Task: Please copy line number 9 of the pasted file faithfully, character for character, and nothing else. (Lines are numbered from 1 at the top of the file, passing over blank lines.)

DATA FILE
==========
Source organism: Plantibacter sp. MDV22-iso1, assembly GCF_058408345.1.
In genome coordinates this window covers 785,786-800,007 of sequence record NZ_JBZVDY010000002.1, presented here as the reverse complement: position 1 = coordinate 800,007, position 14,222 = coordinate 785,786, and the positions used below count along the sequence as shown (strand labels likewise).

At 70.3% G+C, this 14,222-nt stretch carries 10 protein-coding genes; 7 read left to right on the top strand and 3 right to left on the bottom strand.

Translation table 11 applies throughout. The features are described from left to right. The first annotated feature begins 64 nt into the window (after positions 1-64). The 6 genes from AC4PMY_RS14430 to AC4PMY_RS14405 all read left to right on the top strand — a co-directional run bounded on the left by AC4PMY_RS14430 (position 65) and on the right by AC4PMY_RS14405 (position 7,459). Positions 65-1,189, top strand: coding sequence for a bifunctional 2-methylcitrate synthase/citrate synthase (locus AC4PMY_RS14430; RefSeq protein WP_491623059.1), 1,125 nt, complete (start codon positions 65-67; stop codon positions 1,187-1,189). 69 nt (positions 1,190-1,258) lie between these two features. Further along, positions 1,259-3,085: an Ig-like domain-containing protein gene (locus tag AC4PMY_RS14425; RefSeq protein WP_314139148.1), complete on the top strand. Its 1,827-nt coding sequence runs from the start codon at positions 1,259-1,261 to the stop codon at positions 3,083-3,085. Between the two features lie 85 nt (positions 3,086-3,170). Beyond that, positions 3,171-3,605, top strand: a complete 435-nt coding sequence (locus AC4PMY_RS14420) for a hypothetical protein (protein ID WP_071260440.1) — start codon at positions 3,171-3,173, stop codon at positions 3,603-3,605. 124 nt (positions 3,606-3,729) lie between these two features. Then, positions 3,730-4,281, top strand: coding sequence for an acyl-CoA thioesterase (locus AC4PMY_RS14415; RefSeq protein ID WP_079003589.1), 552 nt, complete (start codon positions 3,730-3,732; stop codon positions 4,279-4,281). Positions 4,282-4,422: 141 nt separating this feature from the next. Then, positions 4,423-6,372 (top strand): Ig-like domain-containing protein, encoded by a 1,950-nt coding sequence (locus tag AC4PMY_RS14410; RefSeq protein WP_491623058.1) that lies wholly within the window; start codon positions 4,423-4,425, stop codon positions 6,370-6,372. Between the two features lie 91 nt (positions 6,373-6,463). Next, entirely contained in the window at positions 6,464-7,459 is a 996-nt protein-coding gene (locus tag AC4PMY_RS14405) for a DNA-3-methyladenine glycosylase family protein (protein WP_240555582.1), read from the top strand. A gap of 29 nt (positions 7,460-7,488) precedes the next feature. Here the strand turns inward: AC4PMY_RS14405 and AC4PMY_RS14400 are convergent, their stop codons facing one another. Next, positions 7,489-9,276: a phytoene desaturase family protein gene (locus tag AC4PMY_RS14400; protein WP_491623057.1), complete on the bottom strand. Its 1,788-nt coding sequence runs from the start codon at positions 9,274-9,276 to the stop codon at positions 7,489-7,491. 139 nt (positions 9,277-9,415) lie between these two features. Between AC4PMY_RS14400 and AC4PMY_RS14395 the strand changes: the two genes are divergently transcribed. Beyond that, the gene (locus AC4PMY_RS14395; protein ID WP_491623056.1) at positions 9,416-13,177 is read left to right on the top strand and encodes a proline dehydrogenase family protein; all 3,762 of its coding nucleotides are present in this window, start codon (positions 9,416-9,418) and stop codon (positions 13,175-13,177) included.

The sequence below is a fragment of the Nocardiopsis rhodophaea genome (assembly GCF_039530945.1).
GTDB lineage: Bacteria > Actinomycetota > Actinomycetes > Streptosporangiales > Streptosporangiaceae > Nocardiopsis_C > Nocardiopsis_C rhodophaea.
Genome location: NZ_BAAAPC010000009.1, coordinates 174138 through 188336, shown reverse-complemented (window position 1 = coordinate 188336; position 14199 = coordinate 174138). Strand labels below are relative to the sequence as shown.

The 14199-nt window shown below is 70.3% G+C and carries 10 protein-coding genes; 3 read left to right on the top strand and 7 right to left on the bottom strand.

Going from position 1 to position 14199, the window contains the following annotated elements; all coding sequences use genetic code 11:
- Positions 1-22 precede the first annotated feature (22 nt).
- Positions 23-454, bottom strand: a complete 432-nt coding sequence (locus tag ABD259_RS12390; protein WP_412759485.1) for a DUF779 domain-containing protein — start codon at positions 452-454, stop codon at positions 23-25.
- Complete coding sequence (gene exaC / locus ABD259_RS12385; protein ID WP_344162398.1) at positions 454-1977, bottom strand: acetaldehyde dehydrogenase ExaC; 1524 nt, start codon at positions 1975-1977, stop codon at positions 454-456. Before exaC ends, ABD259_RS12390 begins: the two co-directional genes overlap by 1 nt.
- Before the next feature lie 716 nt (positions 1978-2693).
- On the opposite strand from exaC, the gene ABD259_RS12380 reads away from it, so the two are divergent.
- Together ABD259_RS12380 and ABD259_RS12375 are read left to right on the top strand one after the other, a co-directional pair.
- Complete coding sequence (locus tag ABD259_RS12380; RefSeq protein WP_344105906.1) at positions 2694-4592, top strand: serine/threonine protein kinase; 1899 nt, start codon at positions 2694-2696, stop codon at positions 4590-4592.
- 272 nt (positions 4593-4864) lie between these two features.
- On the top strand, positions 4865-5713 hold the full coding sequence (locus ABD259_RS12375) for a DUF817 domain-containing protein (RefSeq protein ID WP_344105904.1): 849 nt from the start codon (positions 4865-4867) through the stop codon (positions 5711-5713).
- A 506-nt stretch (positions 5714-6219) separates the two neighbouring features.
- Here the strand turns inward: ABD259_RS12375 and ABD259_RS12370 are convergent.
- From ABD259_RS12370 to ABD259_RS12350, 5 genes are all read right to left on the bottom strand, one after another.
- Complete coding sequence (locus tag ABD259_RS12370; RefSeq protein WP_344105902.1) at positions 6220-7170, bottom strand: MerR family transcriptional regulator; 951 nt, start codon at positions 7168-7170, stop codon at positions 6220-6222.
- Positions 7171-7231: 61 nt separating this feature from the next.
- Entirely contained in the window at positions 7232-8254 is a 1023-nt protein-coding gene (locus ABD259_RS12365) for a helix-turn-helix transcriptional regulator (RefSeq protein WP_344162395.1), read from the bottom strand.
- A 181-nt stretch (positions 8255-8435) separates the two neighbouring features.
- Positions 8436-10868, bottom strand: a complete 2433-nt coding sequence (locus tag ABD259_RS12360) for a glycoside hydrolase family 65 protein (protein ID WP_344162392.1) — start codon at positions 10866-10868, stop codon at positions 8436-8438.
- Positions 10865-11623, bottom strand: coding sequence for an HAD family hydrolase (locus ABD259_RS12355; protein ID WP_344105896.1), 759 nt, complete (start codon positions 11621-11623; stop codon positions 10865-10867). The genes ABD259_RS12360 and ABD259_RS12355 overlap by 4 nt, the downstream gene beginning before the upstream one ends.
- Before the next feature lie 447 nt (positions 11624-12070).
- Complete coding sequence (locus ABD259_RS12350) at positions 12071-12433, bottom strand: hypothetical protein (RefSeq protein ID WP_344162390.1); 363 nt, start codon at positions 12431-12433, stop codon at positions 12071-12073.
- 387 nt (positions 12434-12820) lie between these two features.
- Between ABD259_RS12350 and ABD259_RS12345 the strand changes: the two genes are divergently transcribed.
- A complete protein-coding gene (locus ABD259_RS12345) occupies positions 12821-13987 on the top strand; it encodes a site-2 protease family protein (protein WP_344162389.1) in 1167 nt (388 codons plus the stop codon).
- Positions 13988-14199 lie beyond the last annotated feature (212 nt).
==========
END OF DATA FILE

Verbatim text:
Going from position 1 to position 14199, the window contains the following annotated elements; all coding sequences use genetic code 11: